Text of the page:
Portrait of a Man, possibly a Self Portrait
by Paolo Veronese
This person is associated with: Renaissance, Mannerism
Italian Mannerist painter from Verona.
He trained in Verona under Antonio Badile, then Giovanni Francesco Caroto.
He became famous with the decoration of the Villa Soranzo near Castelfranco at the end of the 1540s. The villa was destroyed in 1818 and its frescoes only survived in fragments.
The success of this first commission enabled him access to the wealthy patrons of Venice, where he arrived in about 1551. Only four years later, he was asked to decorate the ceiling of the room of the Council of the Ten in the Doge's Palace. This prestigious task - brilliantly accomplished - established him as the equal of Titian and Tintoretto, the other two great Venetian painters, with whom Veronese was in competition. Later he worked between 1555-65 in the church of San Sebastiano, notably by painting three canvases on the story of Esther.
Veronese's works exhibited brilliant colours. His palette was so intense that he gave his name to a colour: the Veronese Green, but the blue, yellow, and orange he used for the clothes of his characters were also bright, and - contrary to many other paintings - have still retained all their strength today. These pigments perfectly matched the lush of the Serenissima - at the time the richest city on Earth.
The Venetian nobility was besides fond of his full-length portraits underlining the aristocratic traits of the sitter. He also included representations of his patrons as donors in large altarpieces painted for Venetian churches, where many of them are still located. In addition, the humanist and prelate Daniele Barbaro ordered him to paint the inner decoration of his Villa Barbaro at Maser, on the mainland, for which he made a complex allegoric cycle in quadrattura.
Veronese was also celebrated for his impressive sense of perspective, which allowed him to paint very large canvases, among the largest ever made. Once his work at the Villa Barbaro finished in 1561, Veronese started to paint scenes of biblical banquets for refectories in convents, but he actually used the biblical scene as a pretext to display both his virtuosity and the riches of the Venetian upper-class. These immense works look overcrowded with several dozens of characters in refinement, and Christ is often barely visible in the midst of a pomp never matched since. As a result, the dimensions of these paintings broke records. The most famous of them, The Wedding at Cana, reaches 10 meters in width and 6.6m in height in order to represent 130 characters! This work and The Feast in the House of Simon the Pharisee were taken from Venice by Napoleon in 1797 and hung in the Louvre and Versailles - where they remain today as the biggest canvases of both collections.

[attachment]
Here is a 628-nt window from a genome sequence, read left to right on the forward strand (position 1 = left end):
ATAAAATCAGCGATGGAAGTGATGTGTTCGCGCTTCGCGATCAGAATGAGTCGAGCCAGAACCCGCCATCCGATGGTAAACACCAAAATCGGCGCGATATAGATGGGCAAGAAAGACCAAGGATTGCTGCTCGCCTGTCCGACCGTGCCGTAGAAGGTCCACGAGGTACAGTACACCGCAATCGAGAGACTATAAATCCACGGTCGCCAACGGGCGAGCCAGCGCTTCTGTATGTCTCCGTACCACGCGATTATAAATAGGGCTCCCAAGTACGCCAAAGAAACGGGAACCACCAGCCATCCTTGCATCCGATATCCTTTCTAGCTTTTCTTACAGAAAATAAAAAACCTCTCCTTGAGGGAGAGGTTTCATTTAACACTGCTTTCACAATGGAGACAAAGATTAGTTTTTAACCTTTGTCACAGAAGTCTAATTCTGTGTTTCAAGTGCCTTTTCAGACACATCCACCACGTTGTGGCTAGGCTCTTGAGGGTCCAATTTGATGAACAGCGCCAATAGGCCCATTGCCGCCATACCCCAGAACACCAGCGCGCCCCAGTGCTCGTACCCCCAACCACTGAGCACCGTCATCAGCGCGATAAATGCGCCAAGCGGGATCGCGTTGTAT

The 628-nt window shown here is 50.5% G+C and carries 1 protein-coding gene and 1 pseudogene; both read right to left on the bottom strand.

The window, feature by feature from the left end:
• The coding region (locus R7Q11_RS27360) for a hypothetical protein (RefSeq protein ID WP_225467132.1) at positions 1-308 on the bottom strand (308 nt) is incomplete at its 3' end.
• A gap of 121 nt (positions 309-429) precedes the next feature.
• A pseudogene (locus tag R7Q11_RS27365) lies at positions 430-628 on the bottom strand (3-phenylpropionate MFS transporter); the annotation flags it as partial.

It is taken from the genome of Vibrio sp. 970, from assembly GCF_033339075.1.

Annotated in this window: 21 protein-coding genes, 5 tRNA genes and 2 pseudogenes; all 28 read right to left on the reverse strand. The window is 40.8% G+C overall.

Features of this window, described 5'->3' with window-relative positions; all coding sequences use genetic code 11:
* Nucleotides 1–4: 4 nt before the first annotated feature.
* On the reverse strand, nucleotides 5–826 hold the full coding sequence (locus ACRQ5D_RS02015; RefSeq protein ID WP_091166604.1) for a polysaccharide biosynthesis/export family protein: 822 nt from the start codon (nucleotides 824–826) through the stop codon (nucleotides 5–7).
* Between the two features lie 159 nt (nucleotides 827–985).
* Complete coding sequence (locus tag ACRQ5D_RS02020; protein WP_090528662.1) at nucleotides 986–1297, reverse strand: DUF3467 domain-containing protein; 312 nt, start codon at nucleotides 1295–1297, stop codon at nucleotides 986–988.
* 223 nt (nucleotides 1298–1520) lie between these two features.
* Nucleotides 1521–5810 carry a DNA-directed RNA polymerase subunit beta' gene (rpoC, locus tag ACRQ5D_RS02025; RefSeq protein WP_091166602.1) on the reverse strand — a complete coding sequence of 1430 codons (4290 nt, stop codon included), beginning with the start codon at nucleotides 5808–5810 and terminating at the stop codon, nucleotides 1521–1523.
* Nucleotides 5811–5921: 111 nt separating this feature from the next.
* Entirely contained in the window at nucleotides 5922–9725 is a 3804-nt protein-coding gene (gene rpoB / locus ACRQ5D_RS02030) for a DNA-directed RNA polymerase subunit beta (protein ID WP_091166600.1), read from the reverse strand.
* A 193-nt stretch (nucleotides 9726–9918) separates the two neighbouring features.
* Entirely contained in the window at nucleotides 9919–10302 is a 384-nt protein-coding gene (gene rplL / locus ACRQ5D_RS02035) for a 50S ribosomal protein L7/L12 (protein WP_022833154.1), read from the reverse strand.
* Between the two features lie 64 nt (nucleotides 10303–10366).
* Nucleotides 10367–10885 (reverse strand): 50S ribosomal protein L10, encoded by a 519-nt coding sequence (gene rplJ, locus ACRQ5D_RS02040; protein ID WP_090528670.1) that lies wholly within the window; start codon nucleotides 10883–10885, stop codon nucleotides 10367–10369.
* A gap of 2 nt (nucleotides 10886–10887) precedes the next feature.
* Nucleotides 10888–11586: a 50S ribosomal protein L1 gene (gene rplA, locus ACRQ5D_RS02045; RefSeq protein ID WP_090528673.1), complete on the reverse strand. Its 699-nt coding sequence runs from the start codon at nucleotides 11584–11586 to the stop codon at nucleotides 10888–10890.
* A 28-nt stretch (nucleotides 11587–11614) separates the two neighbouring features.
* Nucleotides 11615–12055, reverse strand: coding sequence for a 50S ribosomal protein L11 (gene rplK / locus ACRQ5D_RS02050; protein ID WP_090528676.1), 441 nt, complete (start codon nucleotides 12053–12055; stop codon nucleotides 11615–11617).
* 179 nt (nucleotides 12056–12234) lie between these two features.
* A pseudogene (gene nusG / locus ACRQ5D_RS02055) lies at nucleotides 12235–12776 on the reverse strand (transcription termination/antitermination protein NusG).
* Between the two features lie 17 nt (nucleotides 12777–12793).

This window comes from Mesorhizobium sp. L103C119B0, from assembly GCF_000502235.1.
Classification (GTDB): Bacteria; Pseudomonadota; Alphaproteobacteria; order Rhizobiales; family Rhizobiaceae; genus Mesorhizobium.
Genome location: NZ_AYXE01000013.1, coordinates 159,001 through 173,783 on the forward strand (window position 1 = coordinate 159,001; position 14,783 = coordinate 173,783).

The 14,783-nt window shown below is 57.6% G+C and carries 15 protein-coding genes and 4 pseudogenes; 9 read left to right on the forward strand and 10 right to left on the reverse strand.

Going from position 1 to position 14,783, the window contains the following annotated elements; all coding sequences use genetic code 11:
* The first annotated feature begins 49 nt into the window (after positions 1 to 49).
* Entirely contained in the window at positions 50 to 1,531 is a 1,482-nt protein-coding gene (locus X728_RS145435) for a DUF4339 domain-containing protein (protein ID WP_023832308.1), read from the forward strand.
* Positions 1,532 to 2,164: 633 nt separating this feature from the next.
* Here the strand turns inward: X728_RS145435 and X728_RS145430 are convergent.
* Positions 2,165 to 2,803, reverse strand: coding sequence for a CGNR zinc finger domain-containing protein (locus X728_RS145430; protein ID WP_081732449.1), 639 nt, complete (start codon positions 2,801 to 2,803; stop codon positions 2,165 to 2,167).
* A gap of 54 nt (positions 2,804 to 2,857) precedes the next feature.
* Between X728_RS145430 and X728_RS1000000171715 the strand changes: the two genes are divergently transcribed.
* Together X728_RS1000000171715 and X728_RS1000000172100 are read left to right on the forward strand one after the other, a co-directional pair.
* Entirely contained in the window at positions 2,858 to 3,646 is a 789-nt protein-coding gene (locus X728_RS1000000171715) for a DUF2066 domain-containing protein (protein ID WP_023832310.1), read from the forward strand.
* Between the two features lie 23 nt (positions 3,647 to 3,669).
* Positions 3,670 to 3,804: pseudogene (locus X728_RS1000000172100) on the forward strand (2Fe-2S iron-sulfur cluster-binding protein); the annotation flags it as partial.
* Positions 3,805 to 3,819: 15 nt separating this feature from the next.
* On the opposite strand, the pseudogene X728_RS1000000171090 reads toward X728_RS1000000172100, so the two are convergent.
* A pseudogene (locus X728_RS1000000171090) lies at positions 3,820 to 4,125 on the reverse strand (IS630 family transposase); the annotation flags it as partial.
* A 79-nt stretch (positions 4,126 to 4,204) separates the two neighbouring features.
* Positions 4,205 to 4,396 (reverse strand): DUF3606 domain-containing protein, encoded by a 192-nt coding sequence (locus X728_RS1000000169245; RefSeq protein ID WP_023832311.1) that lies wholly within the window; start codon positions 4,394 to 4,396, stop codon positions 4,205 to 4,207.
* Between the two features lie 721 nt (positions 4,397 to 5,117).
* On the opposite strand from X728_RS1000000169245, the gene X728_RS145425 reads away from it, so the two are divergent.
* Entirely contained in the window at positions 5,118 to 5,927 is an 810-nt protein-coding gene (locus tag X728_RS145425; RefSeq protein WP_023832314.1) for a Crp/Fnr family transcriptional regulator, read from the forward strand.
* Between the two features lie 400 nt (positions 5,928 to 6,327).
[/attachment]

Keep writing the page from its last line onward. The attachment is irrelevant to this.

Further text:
Nevertheless, The Feast in the House of Levi, Veronese's largest banquet (13m wide), required him to face an inquisition court (in 1573) because the Church did not appreciate the diversion of the Last Supper (the original title of the work) into a gargantuan party. He was finally acquitted after having changed the title and made a famous speech claiming the artistic freedom of the painter.
At the end of the 1570s Veronese produced more mythological scenes, such as his new decorations for the Doge's Palace or the famous series of the Four Allegories of Love (National Gallery, London) made for Emperor Rudolf II - his most generous patron during this period. His last important commission was however an ensemble of ten canvases of equal size depicting biblical subjects, called the Duke of Buckingham Series, after the name of its first known owner. Seven of them are now in the Kunsthistorisches Museum in Vienna, which also hosts the best collection of Veronese's works outside Venice, as many of them precisely come from Rudolf II's collection.
Veronese could not have kept such a productive pace in his later years without the growing help of his workshop, notably composed of his brother Benedetto (1538-98), his two sons Carlo (or Carletti, 1570-96) and Gabriele (1568-1631), and his nephew Luigi Benfatto (1551-1611). They continued to run the workshop after the death of the great master in 1588, until the end of the century. They signed their works Haeredes Pauli Veronensis ("the heirs of Paul Veronese").
Finally, the painter of Venetian grandeur was rapidly overshadowed by Caravaggio who conversely favoured dark colours, strong contrast and much less pomp. However, his influence came back to the fore in the 18th century, especially thanks to the effort of Tiepolo, who tried to recreate the magnificence of Veronese in his compositions.
Richard Cocke, Veronese's Drawings, A Catalogue Raisonné, London, Sotheby Publications, 1984.
Detlev von Hadeln, Paolo Veronese, Florence, 1978.
Filippo Pedrocco & Terisio Pignatti, Veronese: Catalogo completo dei dipinti, Florence, Cantini, 1991.
Terisio Pignatti, L'Opera di Paolo Veronese, Venice, 1976.